Pres. Zuma’s midnight sacking of his finance minister shook South African markets on Friday, undermining his authority and threatening to split the African National Congress (ANC).

Deputy President Cyril Ramaphosa, who is one of the leading candidates to replace Zuma as ANC president, described the decision to remove Finance Minister Pravin Gordhan as “totally, totally unacceptable”.

The comments by Ramaphosa, who usually publicly backs Zuma, were a sign of deepening divisions in the ANC that are likely to worsen until the party elects a new leader in December.

The Women’s League and the influential ANC Youth League welcomed the reshuffle, which included moving former Youth League leader Malusi Gigaba, 45, from home affairs to replace Gordhan, 67.

“Younger ministers will mean more transformation,” Youth League leader Collen Maine said, citing hopes for land redistribution for poor black farmers, free education and more black involvement in state financial institutions.

Ramaphosa said Zuma removed Gordhan on the basis of a “spurious” intelligence report that accused him and his deputy Mcebisi Jonas of plotting with banks in London to undermine the South African economy. Jonas was also fired by Zuma.

“I told the President so, that I would not agree with him on his reasoning,” he said.

Opposition parties and ANC sources say Zuma removed Gordhan because he was obstructing Zuma’s allies’ access to state funds.

Zuma and his followers have been accused by opponents and some senior ANC members of corruption and links with the wealthy Gupta family. A report by the Public Protector last year said the Guptas influenced Zuma in making government appointments.

Gordhan said “we should all be afraid” when government decisions are made outside formal structures.

 

ANC Secretary General Gwede Mantashe also openly criticised Zuma, in what analysts believe is a sign he will back Ramaphosa.

“I’m very uncomfortable because areas where ministers do not perform have not been touched. Ministers who have been moved, the majority of them are performing ministers,” Mantashe told Talk Radio 702.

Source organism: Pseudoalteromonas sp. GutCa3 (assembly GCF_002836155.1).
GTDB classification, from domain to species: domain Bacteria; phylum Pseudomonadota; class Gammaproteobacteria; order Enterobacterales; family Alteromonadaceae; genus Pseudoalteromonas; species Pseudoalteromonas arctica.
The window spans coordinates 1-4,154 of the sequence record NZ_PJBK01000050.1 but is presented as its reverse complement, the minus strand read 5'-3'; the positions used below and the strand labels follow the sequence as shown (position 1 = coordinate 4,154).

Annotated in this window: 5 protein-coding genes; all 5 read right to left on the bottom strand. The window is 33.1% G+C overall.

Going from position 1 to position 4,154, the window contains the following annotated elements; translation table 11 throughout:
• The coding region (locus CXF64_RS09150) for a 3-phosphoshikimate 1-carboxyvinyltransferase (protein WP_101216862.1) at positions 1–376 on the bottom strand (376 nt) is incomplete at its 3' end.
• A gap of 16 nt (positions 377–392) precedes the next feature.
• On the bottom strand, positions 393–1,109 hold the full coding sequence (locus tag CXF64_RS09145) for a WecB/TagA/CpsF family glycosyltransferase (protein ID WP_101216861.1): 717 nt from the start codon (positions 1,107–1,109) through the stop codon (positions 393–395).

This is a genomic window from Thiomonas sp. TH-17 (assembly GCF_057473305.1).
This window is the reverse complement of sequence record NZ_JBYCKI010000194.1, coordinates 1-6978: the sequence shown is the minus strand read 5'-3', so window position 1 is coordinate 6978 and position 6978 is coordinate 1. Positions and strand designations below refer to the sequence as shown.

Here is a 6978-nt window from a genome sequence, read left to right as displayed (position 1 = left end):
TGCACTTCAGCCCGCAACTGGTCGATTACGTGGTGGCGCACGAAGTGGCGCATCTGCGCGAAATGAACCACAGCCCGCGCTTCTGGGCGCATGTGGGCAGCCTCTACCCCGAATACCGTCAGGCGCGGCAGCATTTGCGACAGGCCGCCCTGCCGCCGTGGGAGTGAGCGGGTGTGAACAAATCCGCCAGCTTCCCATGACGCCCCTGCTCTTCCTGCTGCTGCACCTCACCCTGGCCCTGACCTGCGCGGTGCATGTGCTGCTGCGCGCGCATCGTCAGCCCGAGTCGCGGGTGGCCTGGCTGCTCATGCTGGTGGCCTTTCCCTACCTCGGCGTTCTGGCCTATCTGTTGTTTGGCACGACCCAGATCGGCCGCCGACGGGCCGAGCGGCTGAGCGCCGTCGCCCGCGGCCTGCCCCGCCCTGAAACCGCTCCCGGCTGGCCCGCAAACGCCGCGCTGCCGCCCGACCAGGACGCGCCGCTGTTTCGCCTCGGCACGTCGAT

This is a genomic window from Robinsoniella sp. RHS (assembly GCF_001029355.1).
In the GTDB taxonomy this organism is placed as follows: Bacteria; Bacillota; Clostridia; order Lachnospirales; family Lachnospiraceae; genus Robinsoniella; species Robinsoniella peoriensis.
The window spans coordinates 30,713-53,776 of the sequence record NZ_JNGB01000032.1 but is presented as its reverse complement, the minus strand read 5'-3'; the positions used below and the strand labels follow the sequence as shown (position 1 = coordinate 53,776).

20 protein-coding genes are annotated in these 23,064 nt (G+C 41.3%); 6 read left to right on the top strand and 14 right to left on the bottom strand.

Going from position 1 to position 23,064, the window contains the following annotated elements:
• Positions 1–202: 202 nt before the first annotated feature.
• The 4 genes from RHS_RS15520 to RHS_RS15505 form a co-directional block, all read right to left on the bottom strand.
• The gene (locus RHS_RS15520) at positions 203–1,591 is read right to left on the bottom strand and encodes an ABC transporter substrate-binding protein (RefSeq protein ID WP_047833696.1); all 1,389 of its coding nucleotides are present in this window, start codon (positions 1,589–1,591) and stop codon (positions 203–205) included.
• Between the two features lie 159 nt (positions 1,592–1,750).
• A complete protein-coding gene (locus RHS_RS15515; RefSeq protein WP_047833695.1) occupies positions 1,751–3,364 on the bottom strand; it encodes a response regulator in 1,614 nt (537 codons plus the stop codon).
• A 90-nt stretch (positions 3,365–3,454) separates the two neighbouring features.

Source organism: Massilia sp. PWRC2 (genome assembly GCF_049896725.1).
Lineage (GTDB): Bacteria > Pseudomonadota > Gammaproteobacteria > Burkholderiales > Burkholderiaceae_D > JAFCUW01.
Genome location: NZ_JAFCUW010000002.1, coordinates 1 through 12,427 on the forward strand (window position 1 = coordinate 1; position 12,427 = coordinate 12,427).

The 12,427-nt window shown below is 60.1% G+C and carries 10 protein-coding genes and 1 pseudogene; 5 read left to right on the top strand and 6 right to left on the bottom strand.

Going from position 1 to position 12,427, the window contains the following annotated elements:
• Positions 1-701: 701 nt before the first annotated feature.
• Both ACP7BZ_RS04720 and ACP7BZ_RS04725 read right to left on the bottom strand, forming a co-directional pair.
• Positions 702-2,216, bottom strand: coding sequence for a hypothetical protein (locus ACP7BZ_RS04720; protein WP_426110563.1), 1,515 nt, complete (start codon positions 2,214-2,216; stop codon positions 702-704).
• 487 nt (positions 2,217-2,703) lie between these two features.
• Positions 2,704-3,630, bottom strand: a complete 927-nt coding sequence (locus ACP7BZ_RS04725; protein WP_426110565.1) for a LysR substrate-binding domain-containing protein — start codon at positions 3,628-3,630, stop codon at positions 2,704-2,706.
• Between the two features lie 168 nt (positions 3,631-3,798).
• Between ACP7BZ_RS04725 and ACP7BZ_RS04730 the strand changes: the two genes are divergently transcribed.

“I felt like this list has been developed somewhere else and was given to us to legitimise it,” Mantashe added, in a comment that will fuel speculation Zuma is being influenced by people outside government.

 

Zuma’s determination to change his cabinet has thrown the ANC into its deepest crisis since it swept to power under Nelson Mandela at the end of apartheid in 1994.

Opposition parties called for Zuma to resign; but analysts mostly predicted Zuma would survive the fallout after picking Gigaba to replace Gordhan, a more prudent choice than investors had feared, despite concern budget discipline would falter.

“Jacob Zuma has taken a huge political risk, possibly the biggest political risk of his career thus far,” Daniel Silke, director at Political Futures Consultancy said.

“This will put further strain on an already fractured ANC. Zuma will survive but he will survive within an ANC that finds itself unable to accomplish just about anything.”

So far the race to replace Zuma has been muted but the divisive reshuffle is likely to split the ANC into two sides, one aligned to Zuma and the other to Ramaphosa.

“These tensions will barrel into the ANC’s succession debate and here we expect the president’s move has strengthened the support for Mr Ramaphosa,” Simon Freemantle, Senior Political Economist at Standard Bank said.

Business and political leaders condemned Zuma and predicted that South Africa’s sovereign credit rating would be downgraded to “junk” in the coming months.

Tripartite alliance partner, the South African Communist Party said the firing of Gordhan, who was seen by investors locally and abroad as a champion of fiscal responsibility, risked triggering the looting of treasury.